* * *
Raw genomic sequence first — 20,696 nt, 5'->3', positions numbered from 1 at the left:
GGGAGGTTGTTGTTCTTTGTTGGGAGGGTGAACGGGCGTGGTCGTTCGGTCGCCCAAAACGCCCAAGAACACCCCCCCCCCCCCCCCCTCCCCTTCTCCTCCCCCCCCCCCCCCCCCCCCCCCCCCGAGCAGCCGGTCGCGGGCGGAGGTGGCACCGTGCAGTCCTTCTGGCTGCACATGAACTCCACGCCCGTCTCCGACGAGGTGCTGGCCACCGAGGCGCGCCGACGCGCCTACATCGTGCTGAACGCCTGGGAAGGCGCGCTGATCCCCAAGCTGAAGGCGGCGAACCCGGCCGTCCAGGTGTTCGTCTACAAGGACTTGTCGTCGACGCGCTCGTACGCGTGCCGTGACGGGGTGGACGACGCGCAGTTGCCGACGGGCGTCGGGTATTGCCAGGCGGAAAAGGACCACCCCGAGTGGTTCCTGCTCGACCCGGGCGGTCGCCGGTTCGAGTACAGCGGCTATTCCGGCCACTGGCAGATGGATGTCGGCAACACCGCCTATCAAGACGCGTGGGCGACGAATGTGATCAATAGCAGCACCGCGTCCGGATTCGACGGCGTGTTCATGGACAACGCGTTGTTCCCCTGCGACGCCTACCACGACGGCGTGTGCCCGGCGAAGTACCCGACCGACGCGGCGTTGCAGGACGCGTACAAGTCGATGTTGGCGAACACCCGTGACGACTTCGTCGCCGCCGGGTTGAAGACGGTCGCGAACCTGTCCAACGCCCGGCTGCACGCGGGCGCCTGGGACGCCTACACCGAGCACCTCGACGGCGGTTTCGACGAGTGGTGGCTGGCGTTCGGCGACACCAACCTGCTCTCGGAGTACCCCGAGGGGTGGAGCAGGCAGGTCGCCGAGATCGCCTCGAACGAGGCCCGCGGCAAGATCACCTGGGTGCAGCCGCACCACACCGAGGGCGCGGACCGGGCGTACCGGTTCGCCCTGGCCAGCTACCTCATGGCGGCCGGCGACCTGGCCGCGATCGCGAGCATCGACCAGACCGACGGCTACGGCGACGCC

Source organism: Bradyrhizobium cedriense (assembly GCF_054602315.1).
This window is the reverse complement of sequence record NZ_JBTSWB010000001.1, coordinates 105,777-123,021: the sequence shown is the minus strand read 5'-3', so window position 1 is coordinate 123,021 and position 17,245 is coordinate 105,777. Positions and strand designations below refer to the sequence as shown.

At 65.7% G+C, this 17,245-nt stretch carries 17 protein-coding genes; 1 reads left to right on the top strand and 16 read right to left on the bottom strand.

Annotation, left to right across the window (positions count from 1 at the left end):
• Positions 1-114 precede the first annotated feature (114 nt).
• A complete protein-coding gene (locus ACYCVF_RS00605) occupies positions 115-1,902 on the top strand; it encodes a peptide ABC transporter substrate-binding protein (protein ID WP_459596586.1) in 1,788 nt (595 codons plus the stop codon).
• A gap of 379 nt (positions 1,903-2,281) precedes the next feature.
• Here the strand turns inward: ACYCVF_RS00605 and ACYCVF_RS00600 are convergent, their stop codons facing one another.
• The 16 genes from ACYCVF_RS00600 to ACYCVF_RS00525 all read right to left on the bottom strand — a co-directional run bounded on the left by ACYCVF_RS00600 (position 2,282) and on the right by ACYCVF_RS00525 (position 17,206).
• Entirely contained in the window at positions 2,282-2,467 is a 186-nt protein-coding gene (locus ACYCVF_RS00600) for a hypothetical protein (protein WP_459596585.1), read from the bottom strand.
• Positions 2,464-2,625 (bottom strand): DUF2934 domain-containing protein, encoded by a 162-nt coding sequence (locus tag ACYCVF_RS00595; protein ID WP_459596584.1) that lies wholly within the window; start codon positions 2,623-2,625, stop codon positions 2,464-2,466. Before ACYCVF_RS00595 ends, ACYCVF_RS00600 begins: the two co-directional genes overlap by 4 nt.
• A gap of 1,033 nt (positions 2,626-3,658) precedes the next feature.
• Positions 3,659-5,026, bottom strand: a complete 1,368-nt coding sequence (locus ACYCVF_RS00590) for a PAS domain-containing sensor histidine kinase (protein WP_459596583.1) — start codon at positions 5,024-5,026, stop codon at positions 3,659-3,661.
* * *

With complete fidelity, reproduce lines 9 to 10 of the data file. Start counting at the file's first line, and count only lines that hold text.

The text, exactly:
• A gap of 379 nt (positions 1,903-2,281) precedes the next feature.
• Here the strand turns inward: ACYCVF_RS00605 and ACYCVF_RS00600 are convergent, their stop codons facing one another.